Your Life. Your Legacy. A Conversation With Leslie A. Ito.

Your Life. Your Legacy. A Conversation With Leslie A. Ito.

Leslie A. Ito is the President and CEO of the Japanese American Cultural and Community Center (JACCC), located in Los Angeles’ Little Tokyo. Founded in 1971, the JACCC is one of the largest ethnic arts and cultural centers of its kind in the United States. Previously, she was the Program Director for Arts and Health at the California Community Foundation. Before joining the Foundation, Leslie served as Director of Grant Programs at the Los Angeles County Arts Commission.

Keep it Fresh.

Leslie Ito seems to be running a weekly triathlon. “Sometimes, I make three clothing changes in one day.” In a single day she can be expected to interact with a variety of people at community events, business meetings, and perhaps an evening gala.

This is the full and electrifying life of a local cultural leader and activist. She has found her niche as the President and CEO of the Japanese American Cultural & Community Center (JACCC).

Leslie’s art skills were honed as a child. Since she showed little athletic ability, her mom supported her in all things art. With Asian American studies as her focus in graduate school, she was able to delve deeply into this social movement. While at the Ford Foundation in New York, Leslie was able to think about the role that arts and culture played in communities across the country. Now the JACCC exemplifies the heart of all these principles: the creation and maintenance of a knowledgeable, strong, supportive, and diverse community. As such, the JACCC represents a space where “arts, culture and community” can come together.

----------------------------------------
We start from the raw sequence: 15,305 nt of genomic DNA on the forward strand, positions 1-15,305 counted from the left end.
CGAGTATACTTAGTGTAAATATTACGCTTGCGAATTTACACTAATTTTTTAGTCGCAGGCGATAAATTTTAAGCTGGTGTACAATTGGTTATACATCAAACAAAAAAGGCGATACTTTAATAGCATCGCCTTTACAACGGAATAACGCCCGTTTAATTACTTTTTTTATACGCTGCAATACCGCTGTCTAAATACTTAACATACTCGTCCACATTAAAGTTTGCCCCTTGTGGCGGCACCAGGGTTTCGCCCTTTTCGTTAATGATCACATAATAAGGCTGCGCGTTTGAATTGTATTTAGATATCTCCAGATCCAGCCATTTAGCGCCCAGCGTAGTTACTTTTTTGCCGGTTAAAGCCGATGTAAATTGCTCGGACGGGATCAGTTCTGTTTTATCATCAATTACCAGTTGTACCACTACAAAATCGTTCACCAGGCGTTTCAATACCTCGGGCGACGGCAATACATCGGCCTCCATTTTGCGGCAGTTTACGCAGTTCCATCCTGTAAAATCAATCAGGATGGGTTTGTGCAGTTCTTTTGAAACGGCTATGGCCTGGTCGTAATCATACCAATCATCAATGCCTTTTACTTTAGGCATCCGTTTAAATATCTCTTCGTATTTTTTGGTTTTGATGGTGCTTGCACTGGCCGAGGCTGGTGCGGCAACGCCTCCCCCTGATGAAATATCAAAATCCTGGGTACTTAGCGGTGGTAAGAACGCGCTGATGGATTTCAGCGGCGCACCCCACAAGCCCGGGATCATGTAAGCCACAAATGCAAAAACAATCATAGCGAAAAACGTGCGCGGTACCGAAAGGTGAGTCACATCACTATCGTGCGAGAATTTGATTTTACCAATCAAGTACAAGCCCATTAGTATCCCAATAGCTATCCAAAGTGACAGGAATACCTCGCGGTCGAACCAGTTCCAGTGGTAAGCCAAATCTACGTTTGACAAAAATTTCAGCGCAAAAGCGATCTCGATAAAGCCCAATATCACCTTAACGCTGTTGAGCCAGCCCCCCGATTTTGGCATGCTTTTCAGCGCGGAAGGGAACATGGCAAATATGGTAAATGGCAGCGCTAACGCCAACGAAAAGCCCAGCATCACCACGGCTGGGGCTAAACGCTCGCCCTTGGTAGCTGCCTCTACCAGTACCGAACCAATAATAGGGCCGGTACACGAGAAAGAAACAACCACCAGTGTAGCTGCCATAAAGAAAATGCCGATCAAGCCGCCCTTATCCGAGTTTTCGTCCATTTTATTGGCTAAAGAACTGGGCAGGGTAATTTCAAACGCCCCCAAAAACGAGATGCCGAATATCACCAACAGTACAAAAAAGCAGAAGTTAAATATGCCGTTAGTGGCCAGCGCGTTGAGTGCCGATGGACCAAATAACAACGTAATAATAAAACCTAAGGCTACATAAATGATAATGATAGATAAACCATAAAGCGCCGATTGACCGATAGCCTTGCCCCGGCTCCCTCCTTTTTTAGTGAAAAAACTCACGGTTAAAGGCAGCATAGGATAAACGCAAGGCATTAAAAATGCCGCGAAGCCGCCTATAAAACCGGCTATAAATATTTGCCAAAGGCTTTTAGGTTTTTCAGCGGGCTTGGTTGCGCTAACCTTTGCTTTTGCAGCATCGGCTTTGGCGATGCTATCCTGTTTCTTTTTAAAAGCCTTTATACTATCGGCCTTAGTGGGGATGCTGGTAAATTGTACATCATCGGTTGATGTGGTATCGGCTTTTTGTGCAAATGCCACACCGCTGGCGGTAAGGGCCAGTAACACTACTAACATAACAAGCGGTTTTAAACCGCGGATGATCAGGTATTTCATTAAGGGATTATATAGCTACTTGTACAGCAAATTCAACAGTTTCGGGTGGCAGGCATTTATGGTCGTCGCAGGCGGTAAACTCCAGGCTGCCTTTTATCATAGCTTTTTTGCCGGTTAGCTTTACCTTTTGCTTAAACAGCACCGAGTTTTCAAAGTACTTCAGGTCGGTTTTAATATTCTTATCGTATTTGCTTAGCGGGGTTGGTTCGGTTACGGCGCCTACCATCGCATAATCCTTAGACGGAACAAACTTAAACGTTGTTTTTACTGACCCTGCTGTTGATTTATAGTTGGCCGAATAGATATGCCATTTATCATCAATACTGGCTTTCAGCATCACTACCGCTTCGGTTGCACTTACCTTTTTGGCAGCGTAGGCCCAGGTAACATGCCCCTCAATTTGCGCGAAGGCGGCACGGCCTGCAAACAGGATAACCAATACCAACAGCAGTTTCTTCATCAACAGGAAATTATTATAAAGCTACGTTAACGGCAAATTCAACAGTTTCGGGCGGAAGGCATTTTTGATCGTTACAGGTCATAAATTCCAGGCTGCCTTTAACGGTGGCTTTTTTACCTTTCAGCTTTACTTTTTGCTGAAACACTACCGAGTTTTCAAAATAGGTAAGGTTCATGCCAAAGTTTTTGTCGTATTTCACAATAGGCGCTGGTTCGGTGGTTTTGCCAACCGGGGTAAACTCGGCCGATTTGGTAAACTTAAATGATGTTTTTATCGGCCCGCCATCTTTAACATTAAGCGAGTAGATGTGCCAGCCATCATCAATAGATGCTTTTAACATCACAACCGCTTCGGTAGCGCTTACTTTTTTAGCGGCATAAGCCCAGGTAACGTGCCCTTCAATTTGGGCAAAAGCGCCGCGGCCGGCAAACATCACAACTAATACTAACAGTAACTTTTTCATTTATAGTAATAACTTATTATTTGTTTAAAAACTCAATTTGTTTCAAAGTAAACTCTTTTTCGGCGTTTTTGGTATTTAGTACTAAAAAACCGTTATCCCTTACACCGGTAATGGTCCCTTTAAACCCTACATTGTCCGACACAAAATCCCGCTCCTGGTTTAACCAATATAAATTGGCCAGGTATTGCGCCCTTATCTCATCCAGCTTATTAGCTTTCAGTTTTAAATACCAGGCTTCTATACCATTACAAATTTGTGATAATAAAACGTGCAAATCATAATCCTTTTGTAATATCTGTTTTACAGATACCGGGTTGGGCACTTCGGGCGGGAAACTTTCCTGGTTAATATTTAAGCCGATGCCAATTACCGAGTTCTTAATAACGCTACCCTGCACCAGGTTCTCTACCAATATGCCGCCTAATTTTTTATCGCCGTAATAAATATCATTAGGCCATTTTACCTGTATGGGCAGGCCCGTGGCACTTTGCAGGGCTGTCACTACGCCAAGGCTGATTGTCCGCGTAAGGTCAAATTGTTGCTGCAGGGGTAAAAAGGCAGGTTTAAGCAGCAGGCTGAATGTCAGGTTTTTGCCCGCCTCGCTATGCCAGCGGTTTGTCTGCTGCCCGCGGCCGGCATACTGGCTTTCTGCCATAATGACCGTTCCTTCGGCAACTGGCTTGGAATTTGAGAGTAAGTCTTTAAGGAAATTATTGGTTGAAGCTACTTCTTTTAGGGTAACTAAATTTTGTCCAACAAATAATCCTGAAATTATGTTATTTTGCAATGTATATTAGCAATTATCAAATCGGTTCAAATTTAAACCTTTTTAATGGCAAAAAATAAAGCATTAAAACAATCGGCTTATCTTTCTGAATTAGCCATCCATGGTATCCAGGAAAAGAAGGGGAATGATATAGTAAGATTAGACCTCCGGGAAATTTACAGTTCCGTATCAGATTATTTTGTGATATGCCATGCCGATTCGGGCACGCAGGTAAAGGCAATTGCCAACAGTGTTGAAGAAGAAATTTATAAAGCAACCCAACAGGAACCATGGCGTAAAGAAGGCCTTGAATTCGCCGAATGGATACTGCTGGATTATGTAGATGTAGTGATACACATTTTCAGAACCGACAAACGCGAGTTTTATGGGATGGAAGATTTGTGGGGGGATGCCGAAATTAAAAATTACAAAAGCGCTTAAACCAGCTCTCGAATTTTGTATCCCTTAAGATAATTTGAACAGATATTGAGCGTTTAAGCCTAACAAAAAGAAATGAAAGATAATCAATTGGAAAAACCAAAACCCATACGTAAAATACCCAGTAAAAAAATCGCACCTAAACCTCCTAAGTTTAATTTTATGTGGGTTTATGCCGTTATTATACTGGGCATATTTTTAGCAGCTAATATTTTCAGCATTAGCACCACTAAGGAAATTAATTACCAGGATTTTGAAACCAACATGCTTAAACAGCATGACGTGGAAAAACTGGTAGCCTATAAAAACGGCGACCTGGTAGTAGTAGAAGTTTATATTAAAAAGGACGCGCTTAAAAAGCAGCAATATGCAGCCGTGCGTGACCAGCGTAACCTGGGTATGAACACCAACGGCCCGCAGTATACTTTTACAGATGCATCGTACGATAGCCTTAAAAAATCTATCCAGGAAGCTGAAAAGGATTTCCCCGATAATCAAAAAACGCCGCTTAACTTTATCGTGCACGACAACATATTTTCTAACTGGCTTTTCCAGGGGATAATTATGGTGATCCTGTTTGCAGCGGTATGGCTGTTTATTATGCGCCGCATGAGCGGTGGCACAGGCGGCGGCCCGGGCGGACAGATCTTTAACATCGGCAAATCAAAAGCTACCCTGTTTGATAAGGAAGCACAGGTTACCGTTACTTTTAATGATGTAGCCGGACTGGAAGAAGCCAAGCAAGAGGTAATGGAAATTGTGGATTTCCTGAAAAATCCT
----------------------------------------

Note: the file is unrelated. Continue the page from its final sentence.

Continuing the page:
At her core, Leslie believes that the essence of philanthropy is to “build bridges in social movements.” Having met and spent time with Asian American social leaders and advocates, Leslie feels that she and her peers have a responsibility to represent their ideals, share their legacies, and pass along their philosophies to the next generation. These younger people of color will be tomorrow’s philanthropic leaders, and Leslie sees herself as an integral part of the transfer of perspectives and principles.

Building on this view, people form the core of Leslie’s work. Being an arts administrator allows for work and collaboration on a common agenda. According to Leslie, people are the most “challenging and rewarding” aspect of her current position. What does she find special and rewarding? Working with older donors, hearing their stories and experiences, and helping make sure their narratives are continued in their philanthropy. Leslie uses the skills she learned as a fundraiser and grantmaker to continue their legacies—to ensure that the ideas and philosophies of her donors are put in place in a contemporary environment. What’s challenging? The ever-developing and evolving world of nonprofits. As the sector grows and becomes ever more professionalized, there is a need to keep staff, supporters, and donors up-to-date on current regulations and best practices.

Personally, Leslie practices philanthropy in small ways, especially with her children. It’s important to her to support her children’s philanthropic learning and giving. Additionally, as a Stanton Fellow on a research project sponsored by the Durfee Foundation, she is exploring how culturally specific arts organizations “redefine and re-center themselves in our changing social context…. How do communities of color, who currently work on the margins, adjust in these changing times when we are the majority?” In this way, Leslie’s philanthropy is both “professional and personal.” Her research continues to explore the lessons she originally learned while participating in the Getty Foundation’s Multicultural Undergraduate Internship program. It was here that the light bulb went on—a realization that she could use her knowledge and appreciation of the arts as an as an arts administrator.

Leslie brings her varied experiences in the arts as a grantmaker, fundraiser, and an administrator to her current setting. It is these previous experiences that have allowed her to create a skilled, professional, and passionate environment at the JACCC. She is conscious of building a diverse and excellent team, recognizing donors as supporters and partners and being aware that management and administration in the nonprofit space is always changing and improving. Her attitude is aways “keep it fresh.”

Leslie Ito interviewed in Getty Internship 20th Anniversary video blog (starting at 2:20).

 

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